What do the allegory of the river, the science fiction film In Time, and a mainstream examination of living in poverty by an economist and a psychologist reveal for those of us seeking the next phase in our resistance of the education reform agenda in the U.S.?
We need to pull back from a thousand individual examples of how political, media, and public claims about education are failing children and public education. In other words, we need to increase our calls for ending arson and reduce our efforts to put out fires.
The allegory of the river emphasizes the need to address causes for our problems, instead of only tackling over and over the consequences:
The woman replied, “Someone or something is causing these children to fall into the river. We could be here for years pulling broken bodies from the water. I am going to walk upstream until I find out what is causing these children to fall in and see if I can do something to stop it!”
Babies tossed in the river, arsonists setting fires—or as Oscar Wilde confronted, “But their remedies do not cure the disease: they merely prolong it. Indeed, their remedies are part of the disease.”
So step one in the next phase is shifting our energy to causes.
Step two includes a recognition that spending a disproportionate amount of our time and energy putting out the fires the education reformers are setting insures the reformers win—just as the majority of people are shackled to their frantic lives artificially by ruling forces in the film In Time.
Teachers and students are now experiencing paralyzing frantic lives—conditions (remedies) labeled “reform” that in fact “deform” (part of the disease).
Focus on causes, reduce our frantic responses, and then the third step, revealed in Scarcity: Committing ourselves to disciplinary evidence addressing large-scale social forces (instead of accusatory stares focused on individuals).
Let’s consider, then, how to move forward, shifting our messages away from putting out fires and toward calling out grand scale failures because politician X or celebrity Y or journalist Z is not a unique or especially flawed example on his or her own.
Politicians, celebrities and journalists are failing the public discourse often, and we cannot express enough that those failures are grounded primarily in their lack of experience and expertise in teaching and education. So we certainly need to continue reminding everyone of those facts: I don’t know politician X or celebrity Y or journalist Z, and I have no way genuinely to examine any of their intentions or essential nature as people (although I have credible suspicions, I think), but I do know they have little to no credibility, and that their claims and policies are misguided.
Today, for example, reveals both our need to continue the resistance (although with a new resolve) and how dangerous our duty remains:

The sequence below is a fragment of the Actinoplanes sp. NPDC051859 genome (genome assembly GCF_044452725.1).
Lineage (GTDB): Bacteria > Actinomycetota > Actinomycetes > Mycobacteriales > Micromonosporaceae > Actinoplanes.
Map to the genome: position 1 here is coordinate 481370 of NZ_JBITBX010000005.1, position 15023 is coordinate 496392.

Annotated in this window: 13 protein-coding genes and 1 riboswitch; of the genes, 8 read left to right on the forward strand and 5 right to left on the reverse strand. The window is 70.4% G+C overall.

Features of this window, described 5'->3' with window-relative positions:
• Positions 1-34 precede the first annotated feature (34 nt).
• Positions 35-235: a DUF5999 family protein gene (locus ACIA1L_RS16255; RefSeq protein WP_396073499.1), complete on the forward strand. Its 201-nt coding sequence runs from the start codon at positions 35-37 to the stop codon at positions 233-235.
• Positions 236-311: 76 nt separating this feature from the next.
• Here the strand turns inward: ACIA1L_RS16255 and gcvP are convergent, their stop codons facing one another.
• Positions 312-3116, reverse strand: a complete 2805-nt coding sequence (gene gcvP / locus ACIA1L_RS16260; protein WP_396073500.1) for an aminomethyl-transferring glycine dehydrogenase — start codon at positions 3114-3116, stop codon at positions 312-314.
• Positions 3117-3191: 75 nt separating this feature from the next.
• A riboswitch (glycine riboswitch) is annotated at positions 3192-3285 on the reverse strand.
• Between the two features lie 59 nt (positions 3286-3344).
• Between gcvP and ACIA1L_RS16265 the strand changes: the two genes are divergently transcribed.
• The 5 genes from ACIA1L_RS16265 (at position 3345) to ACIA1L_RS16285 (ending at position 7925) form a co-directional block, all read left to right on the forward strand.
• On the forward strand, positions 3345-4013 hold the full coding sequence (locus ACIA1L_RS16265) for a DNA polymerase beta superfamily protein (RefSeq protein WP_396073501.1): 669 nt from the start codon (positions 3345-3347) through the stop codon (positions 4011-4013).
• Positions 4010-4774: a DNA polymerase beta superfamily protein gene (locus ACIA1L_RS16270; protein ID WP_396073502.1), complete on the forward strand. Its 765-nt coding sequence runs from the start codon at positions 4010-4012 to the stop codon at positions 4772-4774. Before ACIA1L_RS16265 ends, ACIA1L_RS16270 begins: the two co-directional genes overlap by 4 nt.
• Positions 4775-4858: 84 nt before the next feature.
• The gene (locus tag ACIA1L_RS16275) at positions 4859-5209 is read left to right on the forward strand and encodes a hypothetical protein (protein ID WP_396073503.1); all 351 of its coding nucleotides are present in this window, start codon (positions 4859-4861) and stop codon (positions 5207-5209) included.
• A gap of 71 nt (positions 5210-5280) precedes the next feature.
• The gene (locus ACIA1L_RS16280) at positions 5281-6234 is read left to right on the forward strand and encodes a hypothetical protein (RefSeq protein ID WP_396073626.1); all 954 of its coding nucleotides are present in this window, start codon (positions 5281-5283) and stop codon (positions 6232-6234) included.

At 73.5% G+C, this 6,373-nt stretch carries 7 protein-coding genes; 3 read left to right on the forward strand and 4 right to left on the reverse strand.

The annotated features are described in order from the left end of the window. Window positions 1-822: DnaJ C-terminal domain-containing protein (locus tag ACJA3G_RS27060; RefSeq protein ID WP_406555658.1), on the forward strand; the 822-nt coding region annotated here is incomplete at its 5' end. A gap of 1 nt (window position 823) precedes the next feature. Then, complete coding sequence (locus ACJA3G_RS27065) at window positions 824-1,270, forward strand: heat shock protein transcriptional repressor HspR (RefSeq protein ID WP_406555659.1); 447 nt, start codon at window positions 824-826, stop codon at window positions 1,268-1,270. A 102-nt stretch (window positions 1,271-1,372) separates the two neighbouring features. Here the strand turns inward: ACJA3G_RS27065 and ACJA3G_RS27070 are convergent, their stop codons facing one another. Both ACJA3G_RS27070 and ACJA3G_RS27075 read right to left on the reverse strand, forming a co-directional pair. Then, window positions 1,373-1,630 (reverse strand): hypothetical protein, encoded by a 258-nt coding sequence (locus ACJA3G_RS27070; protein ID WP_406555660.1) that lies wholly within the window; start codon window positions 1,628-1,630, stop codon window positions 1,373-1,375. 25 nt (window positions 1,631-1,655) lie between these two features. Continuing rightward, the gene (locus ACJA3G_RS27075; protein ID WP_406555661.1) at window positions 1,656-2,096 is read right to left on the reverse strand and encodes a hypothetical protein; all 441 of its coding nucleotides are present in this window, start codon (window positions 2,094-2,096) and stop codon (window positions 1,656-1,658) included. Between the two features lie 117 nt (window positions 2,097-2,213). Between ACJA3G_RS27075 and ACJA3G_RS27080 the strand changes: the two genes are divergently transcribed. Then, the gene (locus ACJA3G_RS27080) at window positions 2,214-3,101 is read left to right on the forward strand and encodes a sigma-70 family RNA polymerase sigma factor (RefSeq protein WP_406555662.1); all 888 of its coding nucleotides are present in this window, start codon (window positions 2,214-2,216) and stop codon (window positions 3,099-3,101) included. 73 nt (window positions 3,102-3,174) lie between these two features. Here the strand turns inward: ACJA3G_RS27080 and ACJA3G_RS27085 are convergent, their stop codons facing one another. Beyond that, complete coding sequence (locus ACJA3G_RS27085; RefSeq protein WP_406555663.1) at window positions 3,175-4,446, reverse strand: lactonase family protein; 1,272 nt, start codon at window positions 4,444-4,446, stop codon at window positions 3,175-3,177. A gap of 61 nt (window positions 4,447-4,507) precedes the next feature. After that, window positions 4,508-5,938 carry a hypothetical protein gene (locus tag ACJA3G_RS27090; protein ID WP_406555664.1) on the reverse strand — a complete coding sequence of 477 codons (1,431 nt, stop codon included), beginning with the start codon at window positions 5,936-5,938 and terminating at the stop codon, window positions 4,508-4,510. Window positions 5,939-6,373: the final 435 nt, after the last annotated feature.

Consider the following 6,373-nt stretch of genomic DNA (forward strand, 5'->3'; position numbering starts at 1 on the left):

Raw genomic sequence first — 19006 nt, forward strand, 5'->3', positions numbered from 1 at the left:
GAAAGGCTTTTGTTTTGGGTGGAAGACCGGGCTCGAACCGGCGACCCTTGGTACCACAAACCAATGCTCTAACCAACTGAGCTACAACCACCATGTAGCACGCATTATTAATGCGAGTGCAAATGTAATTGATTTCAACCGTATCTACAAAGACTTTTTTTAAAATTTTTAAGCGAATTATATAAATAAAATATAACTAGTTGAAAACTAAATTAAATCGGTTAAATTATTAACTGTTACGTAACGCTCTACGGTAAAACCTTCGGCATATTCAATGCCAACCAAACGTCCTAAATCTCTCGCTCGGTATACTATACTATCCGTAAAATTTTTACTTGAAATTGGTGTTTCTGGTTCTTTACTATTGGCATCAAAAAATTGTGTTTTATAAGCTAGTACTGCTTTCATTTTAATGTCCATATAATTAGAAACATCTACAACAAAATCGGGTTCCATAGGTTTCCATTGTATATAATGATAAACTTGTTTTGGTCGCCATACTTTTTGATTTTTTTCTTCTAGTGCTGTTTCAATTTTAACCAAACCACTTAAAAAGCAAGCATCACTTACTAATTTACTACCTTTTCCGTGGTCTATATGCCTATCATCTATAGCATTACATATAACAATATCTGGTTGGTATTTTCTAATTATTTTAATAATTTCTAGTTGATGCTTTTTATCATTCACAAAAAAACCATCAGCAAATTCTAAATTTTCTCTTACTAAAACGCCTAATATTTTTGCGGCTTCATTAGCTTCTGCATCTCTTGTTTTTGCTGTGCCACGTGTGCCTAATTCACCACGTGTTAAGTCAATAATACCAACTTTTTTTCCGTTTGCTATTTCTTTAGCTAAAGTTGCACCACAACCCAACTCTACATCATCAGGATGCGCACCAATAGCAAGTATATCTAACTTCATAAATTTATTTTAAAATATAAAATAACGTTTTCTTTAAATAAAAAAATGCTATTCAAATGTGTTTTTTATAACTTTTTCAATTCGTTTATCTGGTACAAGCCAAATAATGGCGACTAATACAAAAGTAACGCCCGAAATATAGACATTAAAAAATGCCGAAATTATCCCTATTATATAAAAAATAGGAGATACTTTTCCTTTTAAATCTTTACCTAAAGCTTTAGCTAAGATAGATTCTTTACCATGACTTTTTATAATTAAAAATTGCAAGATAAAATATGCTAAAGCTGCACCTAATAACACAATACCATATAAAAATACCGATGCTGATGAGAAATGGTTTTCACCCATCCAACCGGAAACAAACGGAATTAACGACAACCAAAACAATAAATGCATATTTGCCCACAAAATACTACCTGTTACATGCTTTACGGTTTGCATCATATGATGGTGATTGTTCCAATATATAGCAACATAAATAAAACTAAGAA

- The New York Times reports on very disturbing details about a sports-celebrity’s charter school. The lesson here is not specifically the celebrity-athlete or the political figures who allowed the charter to form, but the larger failure: Political, media, and public commitments that ignore expertise and evidence represented by the unwarranted charter school movement.
- NPR reports on a journalist’s book about teaching, teachers, and teacher effectiveness. The media coverage of that book has also promoted Tom Loveless to refute many of the claims made by the journalist. None of this is an isolated or unique problem because we daily are bombarded by the media and journalists examining education as if educators and researchers have never considered their own field. The result is the public is misguided once again. NPR and the NYT represent journalists covering journalists writing about the disciplines as if the experts in the disciplines simply do not exist; and therein lies the problem.
- At The Washington Post‘s The Answer Sheet, we learn that grading policies at Princeton are mis-serving students. Education Week adds that at-risk students are also mis-served. These seemingly separate reform fires can be traced to the same arsonist: Our urge to label students and our blind allegiance to grading.
I could go on, and tomorrow will be the same, I suspect: Fires, fires, everywhere fires—ones set by the exact reformers who claim to be here to help us (possibly suggesting another key work of science fiction literature).
We cannot ignore the fires, of course, but we must not allow them to keep us mostly focused on the frantic task of fighting those fires to the exclusion of unmasking the arsons, an unmasking designed to prevent those fires.
One thought on “Preventing Arson Instead of Putting Out Fires”
The idea that the NCTM Standards were weaker in content and depth is amazingly flawed.
I’ve found that most critics have either never really read them, been engaged in teaching from them, or just can’t see math in any other way than the math classes of heir schooling.
Those who seem to have demonized constructivism seem to have redefined it in their own narrow way,maven equating it with “progressive” math.
I wonder if we should return to the 1960s and the behaviorists.